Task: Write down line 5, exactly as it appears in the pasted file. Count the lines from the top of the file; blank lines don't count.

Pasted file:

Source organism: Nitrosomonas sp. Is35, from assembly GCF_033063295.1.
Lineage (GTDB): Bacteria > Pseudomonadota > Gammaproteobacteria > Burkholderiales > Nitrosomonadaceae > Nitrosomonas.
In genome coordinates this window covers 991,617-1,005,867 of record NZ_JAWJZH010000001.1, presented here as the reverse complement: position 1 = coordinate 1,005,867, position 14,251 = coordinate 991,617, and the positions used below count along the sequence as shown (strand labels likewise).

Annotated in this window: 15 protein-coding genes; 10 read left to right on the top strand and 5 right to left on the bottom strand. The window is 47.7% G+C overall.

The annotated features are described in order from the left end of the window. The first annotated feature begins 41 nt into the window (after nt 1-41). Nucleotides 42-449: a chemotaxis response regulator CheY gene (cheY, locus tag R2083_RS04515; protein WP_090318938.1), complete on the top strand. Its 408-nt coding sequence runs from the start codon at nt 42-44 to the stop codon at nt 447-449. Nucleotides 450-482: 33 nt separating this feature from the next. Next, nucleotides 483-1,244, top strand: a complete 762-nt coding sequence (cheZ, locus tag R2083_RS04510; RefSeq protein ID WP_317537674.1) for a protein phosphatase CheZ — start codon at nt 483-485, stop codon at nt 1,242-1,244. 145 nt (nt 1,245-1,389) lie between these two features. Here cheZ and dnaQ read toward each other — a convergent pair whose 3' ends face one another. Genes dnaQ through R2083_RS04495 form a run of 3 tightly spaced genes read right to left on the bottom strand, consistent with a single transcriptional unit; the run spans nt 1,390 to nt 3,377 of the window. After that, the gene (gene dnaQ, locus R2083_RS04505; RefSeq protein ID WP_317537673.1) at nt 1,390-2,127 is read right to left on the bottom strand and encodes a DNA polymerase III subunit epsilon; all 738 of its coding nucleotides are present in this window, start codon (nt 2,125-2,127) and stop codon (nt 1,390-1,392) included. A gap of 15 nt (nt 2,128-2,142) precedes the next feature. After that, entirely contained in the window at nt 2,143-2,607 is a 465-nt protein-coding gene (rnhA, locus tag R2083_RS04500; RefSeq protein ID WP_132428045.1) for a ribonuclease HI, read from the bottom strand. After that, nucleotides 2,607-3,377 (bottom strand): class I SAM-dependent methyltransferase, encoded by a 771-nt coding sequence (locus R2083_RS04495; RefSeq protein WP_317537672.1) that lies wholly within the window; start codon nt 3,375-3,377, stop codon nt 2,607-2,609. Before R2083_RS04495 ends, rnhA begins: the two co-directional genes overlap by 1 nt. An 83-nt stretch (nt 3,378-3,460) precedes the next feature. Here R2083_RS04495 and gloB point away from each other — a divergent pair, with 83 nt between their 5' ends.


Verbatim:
The annotated features are described in order from the left end of the window. The first annotated feature begins 41 nt into the window (after nt 1-41). Nucleotides 42-449: a chemotaxis response regulator CheY gene (cheY, locus tag R2083_RS04515; protein WP_090318938.1), complete on the top strand. Its 408-nt coding sequence runs from the start codon at nt 42-44 to the stop codon at nt 447-449. Nucleotides 450-482: 33 nt separating this feature from the next. Next, nucleotides 483-1,244, top strand: a complete 762-nt coding sequence (cheZ, locus tag R2083_RS04510; RefSeq protein ID WP_317537674.1) for a protein phosphatase CheZ — start codon at nt 483-485, stop codon at nt 1,242-1,244. 145 nt (nt 1,245-1,389) lie between these two features. Here cheZ and dnaQ read toward each other — a convergent pair whose 3' ends face one another. Genes dnaQ through R2083_RS04495 form a run of 3 tightly spaced genes read right to left on the bottom strand, consistent with a single transcriptional unit; the run spans nt 1,390 to nt 3,377 of the window. After that, the gene (gene dnaQ, locus R2083_RS04505; RefSeq protein ID WP_317537673.1) at nt 1,390-2,127 is read right to left on the bottom strand and encodes a DNA polymerase III subunit epsilon; all 738 of its coding nucleotides are present in this window, start codon (nt 2,125-2,127) and stop codon (nt 1,390-1,392) included. A gap of 15 nt (nt 2,128-2,142) precedes the next feature. After that, entirely contained in the window at nt 2,143-2,607 is a 465-nt protein-coding gene (rnhA, locus tag R2083_RS04500; RefSeq protein ID WP_132428045.1) for a ribonuclease HI, read from the bottom strand. After that, nucleotides 2,607-3,377 (bottom strand): class I SAM-dependent methyltransferase, encoded by a 771-nt coding sequence (locus R2083_RS04495; RefSeq protein WP_317537672.1) that lies wholly within the window; start codon nt 3,375-3,377, stop codon nt 2,607-2,609. Before R2083_RS04495 ends, rnhA begins: the two co-directional genes overlap by 1 nt. An 83-nt stretch (nt 3,378-3,460) precedes the next feature. Here R2083_RS04495 and gloB point away from each other — a divergent pair, with 83 nt between their 5' ends.